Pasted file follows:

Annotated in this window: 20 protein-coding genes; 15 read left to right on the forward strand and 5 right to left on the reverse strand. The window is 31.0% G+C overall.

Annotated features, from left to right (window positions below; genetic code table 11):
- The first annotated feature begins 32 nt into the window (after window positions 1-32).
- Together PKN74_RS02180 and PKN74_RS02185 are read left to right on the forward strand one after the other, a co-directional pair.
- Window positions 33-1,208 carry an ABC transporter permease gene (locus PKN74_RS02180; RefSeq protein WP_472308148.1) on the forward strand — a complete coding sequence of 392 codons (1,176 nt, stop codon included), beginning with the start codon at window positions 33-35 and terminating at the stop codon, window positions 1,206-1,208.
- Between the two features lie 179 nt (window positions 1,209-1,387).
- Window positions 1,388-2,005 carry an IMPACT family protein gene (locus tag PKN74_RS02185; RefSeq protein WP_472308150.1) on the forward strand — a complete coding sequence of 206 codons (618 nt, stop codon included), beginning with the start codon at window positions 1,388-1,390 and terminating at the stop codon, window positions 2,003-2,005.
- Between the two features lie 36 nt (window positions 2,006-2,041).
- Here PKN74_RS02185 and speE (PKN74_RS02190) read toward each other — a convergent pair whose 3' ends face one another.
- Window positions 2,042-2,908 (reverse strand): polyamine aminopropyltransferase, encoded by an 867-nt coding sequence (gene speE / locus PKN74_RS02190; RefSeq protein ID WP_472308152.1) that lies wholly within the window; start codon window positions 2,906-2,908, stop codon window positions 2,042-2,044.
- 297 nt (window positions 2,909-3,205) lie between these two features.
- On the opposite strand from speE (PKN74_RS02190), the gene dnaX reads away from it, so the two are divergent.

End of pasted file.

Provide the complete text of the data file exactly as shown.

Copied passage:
Annotated in this window: 20 protein-coding genes; 15 read left to right on the forward strand and 5 right to left on the reverse strand. The window is 31.0% G+C overall.

Annotated features, from left to right (window positions below; genetic code table 11):
- The first annotated feature begins 32 nt into the window (after window positions 1-32).
- Together PKN74_RS02180 and PKN74_RS02185 are read left to right on the forward strand one after the other, a co-directional pair.
- Window positions 33-1,208 carry an ABC transporter permease gene (locus PKN74_RS02180; RefSeq protein WP_472308148.1) on the forward strand — a complete coding sequence of 392 codons (1,176 nt, stop codon included), beginning with the start codon at window positions 33-35 and terminating at the stop codon, window positions 1,206-1,208.
- Between the two features lie 179 nt (window positions 1,209-1,387).
- Window positions 1,388-2,005 carry an IMPACT family protein gene (locus tag PKN74_RS02185; RefSeq protein WP_472308150.1) on the forward strand — a complete coding sequence of 206 codons (618 nt, stop codon included), beginning with the start codon at window positions 1,388-1,390 and terminating at the stop codon, window positions 2,003-2,005.
- Between the two features lie 36 nt (window positions 2,006-2,041).
- Here PKN74_RS02185 and speE (PKN74_RS02190) read toward each other — a convergent pair whose 3' ends face one another.
- Window positions 2,042-2,908 (reverse strand): polyamine aminopropyltransferase, encoded by an 867-nt coding sequence (gene speE / locus PKN74_RS02190; RefSeq protein ID WP_472308152.1) that lies wholly within the window; start codon window positions 2,906-2,908, stop codon window positions 2,042-2,044.
- 297 nt (window positions 2,909-3,205) lie between these two features.
- On the opposite strand from speE (PKN74_RS02190), the gene dnaX reads away from it, so the two are divergent.